Here’s a Single Audit overview in five minutes. This video provides an overview of what a Single Audit is and what an auditor does in performing such an engagement.
First, understand that some entities receive multiple federal grants. Rather than performing an audit of each individual, the Uniform Guidance allows one audit (a Single Audit) based on risk. So, if a city receives seven federal grants in one year, an auditor can perform a single audit that addresses the riskier programs. The video explains how the auditor determines major programs, the riskier grants of the seven received. Those are the ones that will be audited.
The applicability of the Single Audit to a grantee is based on the entity’s federal expenditures. Audit the entity using the Uniform Guidance when more than $750,000 in federal funds are expended.
In the video, I also explain how auditors use the Compliance Supplement to audit federal programs. The Compliance Supplement provides a summary of the applicable compliance provisions for federal grants. You can locate a particular grant by searching the Compliance Supplement by its federal assistance listing number. For example, 14.321 is HUD’s Emergency Systems Grant Program.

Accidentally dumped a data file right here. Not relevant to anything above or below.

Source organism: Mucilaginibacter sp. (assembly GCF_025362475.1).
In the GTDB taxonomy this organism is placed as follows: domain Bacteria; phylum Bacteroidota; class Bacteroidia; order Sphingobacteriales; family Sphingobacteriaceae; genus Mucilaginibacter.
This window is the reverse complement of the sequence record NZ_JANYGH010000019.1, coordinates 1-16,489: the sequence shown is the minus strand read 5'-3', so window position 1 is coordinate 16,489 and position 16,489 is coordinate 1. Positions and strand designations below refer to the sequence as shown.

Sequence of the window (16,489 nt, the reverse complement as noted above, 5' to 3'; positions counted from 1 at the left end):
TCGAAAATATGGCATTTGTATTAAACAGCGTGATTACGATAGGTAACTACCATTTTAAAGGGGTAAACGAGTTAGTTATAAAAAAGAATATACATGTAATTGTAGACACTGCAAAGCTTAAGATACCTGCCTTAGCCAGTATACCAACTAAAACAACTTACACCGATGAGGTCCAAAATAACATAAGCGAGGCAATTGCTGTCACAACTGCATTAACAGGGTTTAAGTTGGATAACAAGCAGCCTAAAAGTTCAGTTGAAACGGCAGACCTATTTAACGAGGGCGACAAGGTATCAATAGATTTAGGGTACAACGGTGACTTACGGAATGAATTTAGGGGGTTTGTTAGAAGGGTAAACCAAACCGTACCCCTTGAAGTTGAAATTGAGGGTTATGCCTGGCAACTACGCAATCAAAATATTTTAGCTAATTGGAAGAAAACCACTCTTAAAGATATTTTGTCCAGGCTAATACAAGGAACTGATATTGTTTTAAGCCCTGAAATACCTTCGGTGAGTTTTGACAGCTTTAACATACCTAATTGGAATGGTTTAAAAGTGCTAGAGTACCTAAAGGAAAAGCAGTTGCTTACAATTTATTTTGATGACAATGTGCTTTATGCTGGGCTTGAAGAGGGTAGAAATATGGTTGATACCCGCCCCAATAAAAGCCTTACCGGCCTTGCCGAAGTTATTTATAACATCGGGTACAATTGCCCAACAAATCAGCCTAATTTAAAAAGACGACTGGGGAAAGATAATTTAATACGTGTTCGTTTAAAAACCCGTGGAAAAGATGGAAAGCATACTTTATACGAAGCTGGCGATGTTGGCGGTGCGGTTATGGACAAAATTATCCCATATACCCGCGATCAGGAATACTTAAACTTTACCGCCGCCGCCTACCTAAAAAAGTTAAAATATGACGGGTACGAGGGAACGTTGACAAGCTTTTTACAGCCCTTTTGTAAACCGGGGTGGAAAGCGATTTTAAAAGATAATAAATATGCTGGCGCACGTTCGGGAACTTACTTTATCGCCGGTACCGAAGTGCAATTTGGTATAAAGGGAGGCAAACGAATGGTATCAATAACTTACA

Potential compliance areas for federal programs include:
Auditors choose the compliance areas that are direct and material, those that are most important. These areas are audited for each major program.
Additionally, Single Audit reports are created by the auditor to communicate the results of the audit. That way, financial statement readers can see if the grantee (e.g., city) used the grant funds appropriately and whether the entity had proper internal controls. The auditor opines upon the major program grant compliance. If noncompliance is present or if related internal controls were not in use, the auditor reports the noncompliance or deficiencies in the Single Audit report.
Moreover, Single Audit reports include a schedule of expenditures of federal awards (SEFA). The SEFA includes a listing of expended federal awards.
Finally, the Single Audit report is filed with the federal audit clearinghouse once completed. The report is publicly available, so anyone can see the results of the audit.
Watch the video for the Single Audit overview in five minutes.
Charles Hall is a practicing CPA and Certified Fraud Examiner. For the last thirty-five years, he has primarily audited governments, nonprofits, and small businesses. He is the author of The Little Book of Local Government Fraud Prevention, The Why and How of Auditing, Audit Risk Assessment Made Easy, and Preparation of Financial Statements & Compilation Engagements. He frequently speaks at continuing education events. Charles consults with other CPA firms, assisting them with auditing and accounting issues.